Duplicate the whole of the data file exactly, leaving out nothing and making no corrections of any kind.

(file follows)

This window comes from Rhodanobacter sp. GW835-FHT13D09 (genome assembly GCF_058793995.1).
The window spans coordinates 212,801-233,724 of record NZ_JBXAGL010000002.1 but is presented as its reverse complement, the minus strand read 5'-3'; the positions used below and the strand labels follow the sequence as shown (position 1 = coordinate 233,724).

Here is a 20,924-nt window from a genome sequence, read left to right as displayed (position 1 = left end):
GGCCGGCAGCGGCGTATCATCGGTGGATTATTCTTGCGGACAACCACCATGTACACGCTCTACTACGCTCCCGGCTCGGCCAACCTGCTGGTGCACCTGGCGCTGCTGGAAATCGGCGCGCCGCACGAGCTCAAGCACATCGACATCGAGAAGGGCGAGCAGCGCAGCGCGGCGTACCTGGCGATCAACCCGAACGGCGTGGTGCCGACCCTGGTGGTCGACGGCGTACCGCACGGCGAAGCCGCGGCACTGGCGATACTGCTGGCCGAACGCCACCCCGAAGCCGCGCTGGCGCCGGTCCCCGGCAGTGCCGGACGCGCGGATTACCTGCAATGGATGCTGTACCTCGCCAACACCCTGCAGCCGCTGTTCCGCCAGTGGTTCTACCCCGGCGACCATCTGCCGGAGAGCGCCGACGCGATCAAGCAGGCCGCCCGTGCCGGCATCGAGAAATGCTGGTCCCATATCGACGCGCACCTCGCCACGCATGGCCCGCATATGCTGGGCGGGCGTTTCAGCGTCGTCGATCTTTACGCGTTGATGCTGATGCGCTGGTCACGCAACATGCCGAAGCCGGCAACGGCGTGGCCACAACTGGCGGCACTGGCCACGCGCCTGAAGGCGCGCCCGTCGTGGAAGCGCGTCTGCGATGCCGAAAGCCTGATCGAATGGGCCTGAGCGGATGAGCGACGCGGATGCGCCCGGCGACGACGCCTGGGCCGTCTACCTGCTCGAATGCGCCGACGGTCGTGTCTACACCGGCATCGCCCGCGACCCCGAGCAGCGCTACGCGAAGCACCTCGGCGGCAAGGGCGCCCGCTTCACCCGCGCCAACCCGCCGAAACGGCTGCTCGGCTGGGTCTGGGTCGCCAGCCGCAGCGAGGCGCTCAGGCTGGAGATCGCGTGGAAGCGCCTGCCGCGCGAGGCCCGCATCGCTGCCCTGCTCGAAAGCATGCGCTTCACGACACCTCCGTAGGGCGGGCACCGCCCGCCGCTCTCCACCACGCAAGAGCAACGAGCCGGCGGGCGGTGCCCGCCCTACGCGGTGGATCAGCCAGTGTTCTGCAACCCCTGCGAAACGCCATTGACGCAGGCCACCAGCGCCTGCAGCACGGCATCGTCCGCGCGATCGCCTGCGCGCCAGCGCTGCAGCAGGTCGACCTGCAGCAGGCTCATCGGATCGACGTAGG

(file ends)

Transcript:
This window comes from Rhodanobacter sp. GW835-FHT13D09 (genome assembly GCF_058793995.1).
The window spans coordinates 212,801-233,724 of record NZ_JBXAGL010000002.1 but is presented as its reverse complement, the minus strand read 5'-3'; the positions used below and the strand labels follow the sequence as shown (position 1 = coordinate 233,724).

Here is a 20,924-nt window from a genome sequence, read left to right as displayed (position 1 = left end):
GGCCGGCAGCGGCGTATCATCGGTGGATTATTCTTGCGGACAACCACCATGTACACGCTCTACTACGCTCCCGGCTCGGCCAACCTGCTGGTGCACCTGGCGCTGCTGGAAATCGGCGCGCCGCACGAGCTCAAGCACATCGACATCGAGAAGGGCGAGCAGCGCAGCGCGGCGTACCTGGCGATCAACCCGAACGGCGTGGTGCCGACCCTGGTGGTCGACGGCGTACCGCACGGCGAAGCCGCGGCACTGGCGATACTGCTGGCCGAACGCCACCCCGAAGCCGCGCTGGCGCCGGTCCCCGGCAGTGCCGGACGCGCGGATTACCTGCAATGGATGCTGTACCTCGCCAACACCCTGCAGCCGCTGTTCCGCCAGTGGTTCTACCCCGGCGACCATCTGCCGGAGAGCGCCGACGCGATCAAGCAGGCCGCCCGTGCCGGCATCGAGAAATGCTGGTCCCATATCGACGCGCACCTCGCCACGCATGGCCCGCATATGCTGGGCGGGCGTTTCAGCGTCGTCGATCTTTACGCGTTGATGCTGATGCGCTGGTCACGCAACATGCCGAAGCCGGCAACGGCGTGGCCACAACTGGCGGCACTGGCCACGCGCCTGAAGGCGCGCCCGTCGTGGAAGCGCGTCTGCGATGCCGAAAGCCTGATCGAATGGGCCTGAGCGGATGAGCGACGCGGATGCGCCCGGCGACGACGCCTGGGCCGTCTACCTGCTCGAATGCGCCGACGGTCGTGTCTACACCGGCATCGCCCGCGACCCCGAGCAGCGCTACGCGAAGCACCTCGGCGGCAAGGGCGCCCGCTTCACCCGCGCCAACCCGCCGAAACGGCTGCTCGGCTGGGTCTGGGTCGCCAGCCGCAGCGAGGCGCTCAGGCTGGAGATCGCGTGGAAGCGCCTGCCGCGCGAGGCCCGCATCGCTGCCCTGCTCGAAAGCATGCGCTTCACGACACCTCCGTAGGGCGGGCACCGCCCGCCGCTCTCCACCACGCAAGAGCAACGAGCCGGCGGGCGGTGCCCGCCCTACGCGGTGGATCAGCCAGTGTTCTGCAACCCCTGCGAAACGCCATTGACGCAGGCCACCAGCGCCTGCAGCACGGCATCGTCCGCGCGATCGCCTGCGCGCCAGCGCTGCAGCAGGTCGACCTGCAGCAGGCTCATCGGATCGACGTAGG